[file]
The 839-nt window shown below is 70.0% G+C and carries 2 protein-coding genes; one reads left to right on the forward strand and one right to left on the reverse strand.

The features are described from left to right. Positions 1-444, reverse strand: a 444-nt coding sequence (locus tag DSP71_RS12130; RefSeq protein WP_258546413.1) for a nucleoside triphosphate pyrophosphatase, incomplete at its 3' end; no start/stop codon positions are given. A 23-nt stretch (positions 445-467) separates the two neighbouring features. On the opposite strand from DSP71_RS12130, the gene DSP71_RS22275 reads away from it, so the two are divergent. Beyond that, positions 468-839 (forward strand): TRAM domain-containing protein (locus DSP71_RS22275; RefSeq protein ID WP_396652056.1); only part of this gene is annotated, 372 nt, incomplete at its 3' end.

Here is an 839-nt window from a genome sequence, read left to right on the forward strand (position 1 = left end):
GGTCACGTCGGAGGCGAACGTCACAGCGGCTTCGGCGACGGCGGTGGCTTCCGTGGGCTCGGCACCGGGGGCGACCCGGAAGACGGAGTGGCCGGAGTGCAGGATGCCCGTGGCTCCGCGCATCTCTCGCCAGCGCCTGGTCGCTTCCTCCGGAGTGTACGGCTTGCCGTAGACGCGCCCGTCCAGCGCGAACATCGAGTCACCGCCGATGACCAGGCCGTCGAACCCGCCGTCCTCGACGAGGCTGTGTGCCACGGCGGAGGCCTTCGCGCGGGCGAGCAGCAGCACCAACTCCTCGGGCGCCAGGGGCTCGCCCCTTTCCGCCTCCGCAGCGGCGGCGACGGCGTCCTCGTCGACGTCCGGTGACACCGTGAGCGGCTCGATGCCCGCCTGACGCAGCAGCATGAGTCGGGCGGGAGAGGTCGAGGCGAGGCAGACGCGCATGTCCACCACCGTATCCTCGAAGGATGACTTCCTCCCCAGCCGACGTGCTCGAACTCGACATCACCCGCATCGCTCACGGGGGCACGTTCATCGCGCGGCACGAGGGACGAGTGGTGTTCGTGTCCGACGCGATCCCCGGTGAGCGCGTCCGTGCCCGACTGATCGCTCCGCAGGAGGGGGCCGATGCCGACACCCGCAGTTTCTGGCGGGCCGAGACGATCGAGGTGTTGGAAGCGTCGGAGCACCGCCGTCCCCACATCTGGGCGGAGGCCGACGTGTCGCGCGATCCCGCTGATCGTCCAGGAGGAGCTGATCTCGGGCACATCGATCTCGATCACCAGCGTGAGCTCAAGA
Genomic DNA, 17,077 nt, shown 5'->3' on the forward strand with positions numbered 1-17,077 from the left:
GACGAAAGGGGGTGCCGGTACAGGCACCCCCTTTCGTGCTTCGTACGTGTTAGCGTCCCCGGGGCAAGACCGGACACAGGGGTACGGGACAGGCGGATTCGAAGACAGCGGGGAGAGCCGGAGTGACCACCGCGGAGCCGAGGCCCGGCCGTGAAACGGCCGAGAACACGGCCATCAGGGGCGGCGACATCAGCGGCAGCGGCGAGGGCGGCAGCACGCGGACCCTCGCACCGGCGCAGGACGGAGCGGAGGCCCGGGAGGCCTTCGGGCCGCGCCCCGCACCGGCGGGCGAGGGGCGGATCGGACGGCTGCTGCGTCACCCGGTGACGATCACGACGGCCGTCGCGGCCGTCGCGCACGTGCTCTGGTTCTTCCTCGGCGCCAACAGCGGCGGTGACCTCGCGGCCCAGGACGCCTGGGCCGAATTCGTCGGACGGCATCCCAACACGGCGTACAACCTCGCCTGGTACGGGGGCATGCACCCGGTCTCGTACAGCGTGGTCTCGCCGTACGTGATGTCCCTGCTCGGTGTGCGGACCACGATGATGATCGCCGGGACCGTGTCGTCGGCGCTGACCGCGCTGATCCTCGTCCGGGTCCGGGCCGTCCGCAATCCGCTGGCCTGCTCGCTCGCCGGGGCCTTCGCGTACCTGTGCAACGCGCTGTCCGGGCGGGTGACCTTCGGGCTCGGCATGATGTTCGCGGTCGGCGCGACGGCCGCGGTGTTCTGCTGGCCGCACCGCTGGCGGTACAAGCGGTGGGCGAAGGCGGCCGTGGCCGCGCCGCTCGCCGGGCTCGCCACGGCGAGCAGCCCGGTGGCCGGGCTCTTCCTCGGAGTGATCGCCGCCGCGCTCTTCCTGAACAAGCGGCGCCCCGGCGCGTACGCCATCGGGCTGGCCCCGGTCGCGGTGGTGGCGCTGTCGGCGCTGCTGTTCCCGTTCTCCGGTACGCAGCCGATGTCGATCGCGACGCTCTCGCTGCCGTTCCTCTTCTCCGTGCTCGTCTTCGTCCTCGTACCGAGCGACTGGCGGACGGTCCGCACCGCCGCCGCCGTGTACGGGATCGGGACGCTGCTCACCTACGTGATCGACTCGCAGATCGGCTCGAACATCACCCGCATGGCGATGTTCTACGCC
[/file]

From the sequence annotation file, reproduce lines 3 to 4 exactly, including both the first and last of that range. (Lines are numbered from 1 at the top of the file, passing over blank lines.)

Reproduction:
Here is an 839-nt window from a genome sequence, read left to right on the forward strand (position 1 = left end):
GGTCACGTCGGAGGCGAACGTCACAGCGGCTTCGGCGACGGCGGTGGCTTCCGTGGGCTCGGCACCGGGGGCGACCCGGAAGACGGAGTGGCCGGAGTGCAGGATGCCCGTGGCTCCGCGCATCTCTCGCCAGCGCCTGGTCGCTTCCTCCGGAGTGTACGGCTTGCCGTAGACGCGCCCGTCCAGCGCGAACATCGAGTCACCGCCGATGACCAGGCCGTCGAACCCGCCGTCCTCGACGAGGCTGTGTGCCACGGCGGAGGCCTTCGCGCGGGCGAGCAGCAGCACCAACTCCTCGGGCGCCAGGGGCTCGCCCCTTTCCGCCTCCGCAGCGGCGGCGACGGCGTCCTCGTCGACGTCCGGTGACACCGTGAGCGGCTCGATGCCCGCCTGACGCAGCAGCATGAGTCGGGCGGGAGAGGTCGAGGCGAGGCAGACGCGCATGTCCACCACCGTATCCTCGAAGGATGACTTCCTCCCCAGCCGACGTGCTCGAACTCGACATCACCCGCATCGCTCACGGGGGCACGTTCATCGCGCGGCACGAGGGACGAGTGGTGTTCGTGTCCGACGCGATCCCCGGTGAGCGCGTCCGTGCCCGACTGATCGCTCCGCAGGAGGGGGCCGATGCCGACACCCGCAGTTTCTGGCGGGCCGAGACGATCGAGGTGTTGGAAGCGTCGGAGCACCGCCGTCCCCACATCTGGGCGGAGGCCGACGTGTCGCGCGATCCCGCTGATCGTCCAGGAGGAGCTGATCTCGGGCACATCGATCTCGATCACCAGCGTGAGCTCAAGA